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Optimizing Load Time

Optimizing isn't just related to improving frame rate. Fast load times are also critical. The faster your app loads, the more likely your users will stick around to experience it. Aim to have your app load in less than 5 seconds to prevent users from churning.

Here are some tips to achieve super-fast load times:

  • In general, AVIF images produce smaller files than WebP, JPG, or PNG for the same image quality. It also supports an alpha channel like WebP and PNG. However not all browsers currently support AVIF so use it where it makes sense for your project. If you can't use AVIF, WebP has much wider support and produces smaller files than JPEG or PNG with similar quality, but we encourage you to test with different formats.
  • Look for opportunities to downsample certain texture images. For example, a 2048x2048 texture that is used on a small graphical object may look almost exactly the same at 1024x1024 or even 512x512.
  • Don't preload assets which can be loaded asynchronously. For example, it may not be necessary for your game music to play immediately at game start, so consider unchecking the Preload option for that asset in the Inspector panel.
  • If you have a prefiltered cubemap and are not displaying the top-level mipmap for the skybox, you can uncheck preload for all the 6 face images.
  • If you are not instantiating Templates at runtime, uncheck preload on the asset as they aren't needed. (See 'When do I need to load Template Assets?' for more information).
  • Ensure that imported models only have the vertex attributes that you need. For example, if your model has a second set of UVs but doesn't use them or if it has all-white vertex colors, go back to the modeling application and delete those attributes.
  • Use the Networking panel in Chrome Dev Tools (or the equivalent in other browsers) to sort loaded assets by size and look for anything that stands out. Look for assets that are not used and could be deleted. Look for assets that are essentially duplicates and delete them.
  • Using PlayCanvas' built-in physics engine incurs an additional download cost of 379KB. If you are using the physics engine to solve very simple problems, consider rolling an alternative solution that doesn't incur the download penalty.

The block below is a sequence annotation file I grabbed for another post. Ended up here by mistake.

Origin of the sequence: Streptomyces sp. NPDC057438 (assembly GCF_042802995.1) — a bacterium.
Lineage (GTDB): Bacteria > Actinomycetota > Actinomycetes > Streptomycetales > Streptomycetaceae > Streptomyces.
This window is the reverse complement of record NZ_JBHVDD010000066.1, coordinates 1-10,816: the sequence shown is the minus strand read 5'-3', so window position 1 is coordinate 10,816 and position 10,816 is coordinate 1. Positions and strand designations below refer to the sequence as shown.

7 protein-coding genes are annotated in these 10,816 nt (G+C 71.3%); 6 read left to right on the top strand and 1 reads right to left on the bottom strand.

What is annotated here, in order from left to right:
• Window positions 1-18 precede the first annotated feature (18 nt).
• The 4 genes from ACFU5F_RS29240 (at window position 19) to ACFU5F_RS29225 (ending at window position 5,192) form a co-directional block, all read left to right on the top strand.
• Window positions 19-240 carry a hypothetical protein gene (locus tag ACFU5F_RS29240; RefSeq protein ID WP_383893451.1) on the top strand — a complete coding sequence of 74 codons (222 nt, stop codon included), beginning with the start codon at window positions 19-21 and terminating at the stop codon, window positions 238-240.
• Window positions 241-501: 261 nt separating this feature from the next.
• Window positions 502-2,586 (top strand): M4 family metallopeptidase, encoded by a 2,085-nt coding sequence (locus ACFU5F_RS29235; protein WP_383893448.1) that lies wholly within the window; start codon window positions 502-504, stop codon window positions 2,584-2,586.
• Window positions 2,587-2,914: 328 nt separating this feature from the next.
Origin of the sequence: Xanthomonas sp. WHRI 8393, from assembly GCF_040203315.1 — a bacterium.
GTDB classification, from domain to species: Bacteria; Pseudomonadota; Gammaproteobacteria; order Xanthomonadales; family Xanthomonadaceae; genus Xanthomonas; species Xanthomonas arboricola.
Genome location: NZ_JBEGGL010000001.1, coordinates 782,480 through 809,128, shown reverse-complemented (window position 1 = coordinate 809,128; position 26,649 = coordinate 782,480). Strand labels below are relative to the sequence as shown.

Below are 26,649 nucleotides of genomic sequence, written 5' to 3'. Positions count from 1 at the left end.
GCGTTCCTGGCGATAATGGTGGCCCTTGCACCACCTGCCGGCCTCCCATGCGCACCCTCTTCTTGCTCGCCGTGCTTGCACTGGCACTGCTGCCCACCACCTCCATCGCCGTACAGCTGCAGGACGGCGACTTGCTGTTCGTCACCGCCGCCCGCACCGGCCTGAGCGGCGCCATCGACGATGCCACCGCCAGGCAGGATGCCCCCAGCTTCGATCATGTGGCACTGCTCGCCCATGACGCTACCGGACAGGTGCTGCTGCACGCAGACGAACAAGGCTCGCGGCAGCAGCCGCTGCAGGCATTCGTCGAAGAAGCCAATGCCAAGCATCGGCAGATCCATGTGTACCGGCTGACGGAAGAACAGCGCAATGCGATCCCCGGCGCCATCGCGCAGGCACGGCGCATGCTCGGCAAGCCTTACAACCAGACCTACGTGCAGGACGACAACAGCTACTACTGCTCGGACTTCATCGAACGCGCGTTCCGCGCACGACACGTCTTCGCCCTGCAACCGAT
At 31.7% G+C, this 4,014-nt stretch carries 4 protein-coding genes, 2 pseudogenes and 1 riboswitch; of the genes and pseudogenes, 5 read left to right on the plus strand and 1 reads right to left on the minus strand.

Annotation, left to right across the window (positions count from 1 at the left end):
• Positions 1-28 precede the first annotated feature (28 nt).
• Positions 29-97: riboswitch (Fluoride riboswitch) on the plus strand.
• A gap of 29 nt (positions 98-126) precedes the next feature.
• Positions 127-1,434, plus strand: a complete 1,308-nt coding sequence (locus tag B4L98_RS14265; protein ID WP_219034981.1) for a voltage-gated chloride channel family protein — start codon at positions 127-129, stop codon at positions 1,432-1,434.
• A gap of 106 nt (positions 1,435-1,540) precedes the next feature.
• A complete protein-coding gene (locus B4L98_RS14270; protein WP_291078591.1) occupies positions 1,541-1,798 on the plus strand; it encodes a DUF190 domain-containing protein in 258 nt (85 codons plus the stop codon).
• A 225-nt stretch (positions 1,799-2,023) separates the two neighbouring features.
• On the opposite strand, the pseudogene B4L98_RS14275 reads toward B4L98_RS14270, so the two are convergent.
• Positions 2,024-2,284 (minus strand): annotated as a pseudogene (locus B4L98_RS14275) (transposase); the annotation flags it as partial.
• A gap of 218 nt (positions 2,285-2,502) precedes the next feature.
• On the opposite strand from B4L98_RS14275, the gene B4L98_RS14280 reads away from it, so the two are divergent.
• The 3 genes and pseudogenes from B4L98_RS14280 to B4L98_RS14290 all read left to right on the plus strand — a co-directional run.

• If you self-host your PlayCanvas app, be sure to configure your web server to serve files with GZIP compression. In particular, JSON and JS files.

Loading sequence best practices

Beyond the above guidelines, it's possible to retain users by spacing the loading in multiple stages while giving the users something new to interact with or watch.

Using Virtual Voodoo as an example, we can show the 'typical' sequence that most applications will use for browser experiences.

The game has 3 phases:

  1. Preloader
  2. Title Screen and Character Customization
  3. Main Game

Virtual Voodoo Phases

The Preloader phase loads the assets that are needed for the first PlayCanvas scene which is the Title Screen and Character Customization. This would include assets for the UI, character model and assets.

When the Title Screen is active, the game starts background loading the assets that are needed for the Main Game. During the transition to the Title Screen and possible interaction with the character customization, by the time the user presses the start button, the assets for the Main Game may have already finished loading.

However, if the user presses the start button before the assets have finished loading, a progress bar will appear on the button instead. Once it reaches 100%, the game will automatically transition to the Main Game.

Virtual Voodoo Assets Not Ready

With the assets being loaded in phases and giving something new for the user to interact with and/or look at periodically, the user stays engaged despite a long loading time.

Further improvements

Some developers will go as far as to reduce the Preloader phase to only load the bare minimum and add an 'in-application' loading screen that allows the developer to populate with application related assets and text, use animation, etc. This engages the user as they are seeing something that is directly related to the application.

If the game allows, using common placeholders while the more detailed assets are loading can get the user interacting with the application sooner.

An example below is using a silhouette of a character as the placeholder until it has fully loaded. The silhouette placeholder is small in file size so it can be part of a preload sequence and also can be reused for other characters in the application.

Lazy Load Character